1. According to the legal database Lexis Nexis, nearly two thirds of adults in Texas do not have a will. In Texas, this is called dying intestate. Basically, if you do not have a will, then the State Legislature writes one for you. The “legislature-written will” tries its best to effectuate the person’s most-likely intent, but people are inherently different and unique. A common issue is that a person who has a spouse and two children (born to that spouse)would not, under the “legislature-written will,” give their entire estate to the widowed, even though many would-be testators would seek to do this if given a chance. There cannot be an executor if the person dies without a will. The court must appoint an administrator instead, which often requires approval from the court for a plethora of routine acts. This can spend valuable money and time better served going to the deceased’s loved ones.

I want to help the Harris County community write more wills. I think the county and the court system ought to be more active in the community, encouraging folks to write wills and be familiar with the law.

If I could change the law, I would prefer for folks who cannot afford an attorney to be provided one by the Probate Court in order to do things like write wills. But I am running for the Bench, and not the Legislature, so I want to best inform people, if hiring a lawyer is infeasible for any reason, how to take the most advantage of a law.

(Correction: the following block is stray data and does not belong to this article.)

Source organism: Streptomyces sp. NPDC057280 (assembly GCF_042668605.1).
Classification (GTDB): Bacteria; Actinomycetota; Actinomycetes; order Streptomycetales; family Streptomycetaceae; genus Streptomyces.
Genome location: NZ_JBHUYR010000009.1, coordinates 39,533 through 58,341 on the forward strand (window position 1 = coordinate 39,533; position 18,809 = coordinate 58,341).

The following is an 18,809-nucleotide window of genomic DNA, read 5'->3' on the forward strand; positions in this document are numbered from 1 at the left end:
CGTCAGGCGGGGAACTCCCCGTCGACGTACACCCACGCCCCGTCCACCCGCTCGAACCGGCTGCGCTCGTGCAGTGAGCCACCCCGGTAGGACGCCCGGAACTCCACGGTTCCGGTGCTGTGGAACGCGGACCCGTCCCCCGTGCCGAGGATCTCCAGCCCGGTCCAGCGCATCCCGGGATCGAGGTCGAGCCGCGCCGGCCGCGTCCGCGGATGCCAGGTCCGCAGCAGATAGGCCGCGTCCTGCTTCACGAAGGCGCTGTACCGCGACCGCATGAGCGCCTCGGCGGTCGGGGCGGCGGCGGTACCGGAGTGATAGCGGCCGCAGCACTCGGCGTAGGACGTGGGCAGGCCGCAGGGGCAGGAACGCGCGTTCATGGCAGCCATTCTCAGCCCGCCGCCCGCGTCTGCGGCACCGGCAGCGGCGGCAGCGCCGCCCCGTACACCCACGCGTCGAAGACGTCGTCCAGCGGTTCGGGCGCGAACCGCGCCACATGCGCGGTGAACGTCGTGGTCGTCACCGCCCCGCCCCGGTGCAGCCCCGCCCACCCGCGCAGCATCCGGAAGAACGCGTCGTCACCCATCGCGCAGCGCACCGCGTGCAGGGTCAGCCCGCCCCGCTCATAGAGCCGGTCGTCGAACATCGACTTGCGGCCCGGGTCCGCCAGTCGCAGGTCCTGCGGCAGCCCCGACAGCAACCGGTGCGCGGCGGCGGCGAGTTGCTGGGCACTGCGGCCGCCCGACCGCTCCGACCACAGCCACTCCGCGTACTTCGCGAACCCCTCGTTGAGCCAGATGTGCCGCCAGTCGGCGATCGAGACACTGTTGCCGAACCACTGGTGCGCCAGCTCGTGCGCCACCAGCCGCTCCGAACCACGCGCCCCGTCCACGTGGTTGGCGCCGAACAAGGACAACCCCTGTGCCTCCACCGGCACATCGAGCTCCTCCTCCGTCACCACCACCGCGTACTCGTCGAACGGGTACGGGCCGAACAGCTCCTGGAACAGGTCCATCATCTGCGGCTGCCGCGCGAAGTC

Texas embraces an old concept called the Holographic Will. This basically means a handwritten will. In Texas, a will written entirely in one’s own handwriting may be admitted to probate even without the byzantine formalities required of type-written wills. This provides a cheaper option for those who may be economically unable to retain an attorney.

I will help the Harris County community learn how to write holographic wills, or formal wills, whichever individuals may prefer, so that their final wishes may be respected easier and cheaper than intestacy.

2. An obstacle that often prevents folks, including those in our community, from seeking justice or remedies via the judiciary is the persistence of rumors, which are often incorrect. There is sometimes misconceptions about what the law says or what is excludes. In seeking out the community, I specifically want to help disprove persistent myths.